Monday, March 19, 2012

Leprechaun (1993)

Some films deserved to be franchised. Some films baffle when they are franchised. For the latter, simply look into 1993's "Leprechaun". The film is awkward most of the time with little in the way of relatable characters or plot and often enough confuses with lacking cohesiveness and the gimmicky title villain. To break it down, this film is bad. Oh so very bad...but there is an ace in it's sleeve. Writer/director Mark Jones takes a Sam Raimi inspired approach to its silly script and goofy characters. He runs with it at full speed, embraces its awkwardness, and bats one out of the ballpark with its blend of hilarious cliches and gimmicks. Somehow, against all logic, it works just like leprechaun magic.

Tory (Aniston) and her father have bought the perfect rustic house in North Dakota. It's cheap, run down, and isolated. With a group of painters/fix it guys in tow at the house, their plan is to clean it up and live in peace and quiet. The leprechaun trapped in the crate in the basement has different plans however. He has to find his pot of gold that was stolen and hidden in the house. If he has to kill a few people to do so, he will. So much for peace and quiet.

I fully admit it. Despite being unexplainably bad at times, "Leprechaun" is damn enjoyable. It's silly, tongue-in-cheek, and completely charming with its oddities and dumb ass plot. It plays up its cliches to perfection (which includes our characters like the silly side kick painters, the tough young heart throb, and the ditzy leading lady) and it's plot is fairly by the numbers in how it goes about its slasher ways. In these aspects, it's a by-the-numbers slasher mixed with a bit of creature features elements.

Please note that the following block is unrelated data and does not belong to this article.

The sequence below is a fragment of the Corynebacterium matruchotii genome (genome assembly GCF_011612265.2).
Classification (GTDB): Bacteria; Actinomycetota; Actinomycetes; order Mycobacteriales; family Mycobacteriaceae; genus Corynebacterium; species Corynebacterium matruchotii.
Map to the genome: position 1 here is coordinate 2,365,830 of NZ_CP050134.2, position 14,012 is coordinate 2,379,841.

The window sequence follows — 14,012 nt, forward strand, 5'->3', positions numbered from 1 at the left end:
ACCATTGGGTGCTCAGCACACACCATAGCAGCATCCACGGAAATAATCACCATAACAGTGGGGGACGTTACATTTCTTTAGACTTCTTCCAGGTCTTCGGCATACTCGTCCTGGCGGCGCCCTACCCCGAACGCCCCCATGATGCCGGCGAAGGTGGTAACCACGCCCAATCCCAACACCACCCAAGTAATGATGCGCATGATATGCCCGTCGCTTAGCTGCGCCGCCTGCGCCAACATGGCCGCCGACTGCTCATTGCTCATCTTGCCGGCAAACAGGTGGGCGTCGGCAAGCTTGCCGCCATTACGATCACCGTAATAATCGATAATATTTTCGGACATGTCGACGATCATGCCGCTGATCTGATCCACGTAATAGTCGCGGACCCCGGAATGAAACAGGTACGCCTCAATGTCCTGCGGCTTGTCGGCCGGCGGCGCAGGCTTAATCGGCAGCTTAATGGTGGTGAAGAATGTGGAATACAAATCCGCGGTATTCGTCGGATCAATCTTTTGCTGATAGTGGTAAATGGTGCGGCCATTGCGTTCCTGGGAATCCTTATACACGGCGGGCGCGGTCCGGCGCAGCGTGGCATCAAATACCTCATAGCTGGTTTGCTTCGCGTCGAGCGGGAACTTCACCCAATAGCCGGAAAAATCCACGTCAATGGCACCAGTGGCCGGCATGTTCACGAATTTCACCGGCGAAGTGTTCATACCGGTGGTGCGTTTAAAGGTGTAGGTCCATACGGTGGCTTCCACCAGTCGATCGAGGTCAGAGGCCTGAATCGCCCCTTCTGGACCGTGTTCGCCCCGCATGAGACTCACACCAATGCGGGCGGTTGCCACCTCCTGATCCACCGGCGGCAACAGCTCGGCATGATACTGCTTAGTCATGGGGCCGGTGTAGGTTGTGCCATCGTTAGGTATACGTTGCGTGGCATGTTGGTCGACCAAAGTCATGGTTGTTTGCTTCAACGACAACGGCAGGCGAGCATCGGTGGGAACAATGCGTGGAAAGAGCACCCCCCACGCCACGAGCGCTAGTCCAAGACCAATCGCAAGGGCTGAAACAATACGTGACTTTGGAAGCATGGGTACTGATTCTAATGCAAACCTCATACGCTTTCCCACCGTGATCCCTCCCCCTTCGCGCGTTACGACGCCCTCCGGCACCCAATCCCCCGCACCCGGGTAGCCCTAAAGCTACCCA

Then of course, Jones throws in completely random and often hilarious moments. Our leprechaun has a penchant for silly mobile transport in the film and takes to roller skates, skateboards (welcome to the early 90s folks!), wheelchairs, and the king of all kick ass go-carts to get around before he finds his teleporting ability that randomly seems to come and go in the third act. It's almost cartoon-like for the villain as he does some really strange things including going through a fence and leaving a hole that's the outline of his body. He gets pulled over by a cop in his go-cart where the cop asks how old this "kid" is to which our villain responds with 'over 600 years' or something to that effect. The charm and silliness of our villain easily makes this film a riot to watch and is the sole reason it does get a franchise. How could you not want to see more of him by the end of this movie?

At the end of the day, "Leprechaun" isn't all that original nor does it push itself to any new boundaries of horror. What it does do is take what it has, a gimmicky concept, and run with it until it charms you into laughing at it. To which it gladly laughs right along with you.

Written By Matt Reifschneider

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